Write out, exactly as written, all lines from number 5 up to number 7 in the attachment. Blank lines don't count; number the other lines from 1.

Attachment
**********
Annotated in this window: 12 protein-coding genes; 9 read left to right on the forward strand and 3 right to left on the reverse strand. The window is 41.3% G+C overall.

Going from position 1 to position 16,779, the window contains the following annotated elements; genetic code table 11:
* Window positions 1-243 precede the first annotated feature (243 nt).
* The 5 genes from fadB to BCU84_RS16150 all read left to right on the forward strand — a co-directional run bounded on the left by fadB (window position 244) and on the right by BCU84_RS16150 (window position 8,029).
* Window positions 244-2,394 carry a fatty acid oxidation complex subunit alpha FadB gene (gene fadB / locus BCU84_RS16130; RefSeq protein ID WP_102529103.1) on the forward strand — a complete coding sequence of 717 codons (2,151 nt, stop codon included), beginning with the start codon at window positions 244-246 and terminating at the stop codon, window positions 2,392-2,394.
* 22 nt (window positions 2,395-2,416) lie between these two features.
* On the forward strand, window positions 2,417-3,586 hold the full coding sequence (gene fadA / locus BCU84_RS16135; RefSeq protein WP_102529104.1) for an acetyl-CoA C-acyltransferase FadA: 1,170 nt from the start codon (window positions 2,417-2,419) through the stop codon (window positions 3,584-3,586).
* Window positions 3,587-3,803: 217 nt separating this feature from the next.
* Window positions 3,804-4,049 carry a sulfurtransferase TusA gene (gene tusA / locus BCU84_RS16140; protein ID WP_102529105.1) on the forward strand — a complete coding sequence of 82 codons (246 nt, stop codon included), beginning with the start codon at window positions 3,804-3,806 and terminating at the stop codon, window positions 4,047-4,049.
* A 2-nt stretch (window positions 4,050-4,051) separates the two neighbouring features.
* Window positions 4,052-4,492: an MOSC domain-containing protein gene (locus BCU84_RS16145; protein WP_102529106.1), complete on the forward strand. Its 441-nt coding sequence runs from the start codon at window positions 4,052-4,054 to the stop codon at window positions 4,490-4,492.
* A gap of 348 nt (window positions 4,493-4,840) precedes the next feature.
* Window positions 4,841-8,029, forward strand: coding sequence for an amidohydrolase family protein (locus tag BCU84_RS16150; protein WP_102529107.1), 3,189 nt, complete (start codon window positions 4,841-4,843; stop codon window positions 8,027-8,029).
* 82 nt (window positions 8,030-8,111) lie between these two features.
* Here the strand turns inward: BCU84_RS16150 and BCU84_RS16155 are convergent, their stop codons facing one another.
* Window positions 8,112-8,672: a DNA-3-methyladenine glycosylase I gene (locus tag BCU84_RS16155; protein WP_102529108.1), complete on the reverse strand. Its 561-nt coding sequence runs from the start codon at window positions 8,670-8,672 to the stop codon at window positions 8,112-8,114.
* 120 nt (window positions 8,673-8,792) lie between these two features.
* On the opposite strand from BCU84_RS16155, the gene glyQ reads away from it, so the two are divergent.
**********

* Window positions 244-2,394 carry a fatty acid oxidation complex subunit alpha FadB gene (gene fadB / locus BCU84_RS16130; RefSeq protein ID WP_102529103.1) on the forward strand — a complete coding sequence of 717 codons (2,151 nt, stop codon included), beginning with the start codon at window positions 244-246 and terminating at the stop codon, window positions 2,392-2,394.
* 22 nt (window positions 2,395-2,416) lie between these two features.
* On the forward strand, window positions 2,417-3,586 hold the full coding sequence (gene fadA / locus BCU84_RS16135; RefSeq protein WP_102529104.1) for an acetyl-CoA C-acyltransferase FadA: 1,170 nt from the start codon (window positions 2,417-2,419) through the stop codon (window positions 3,584-3,586).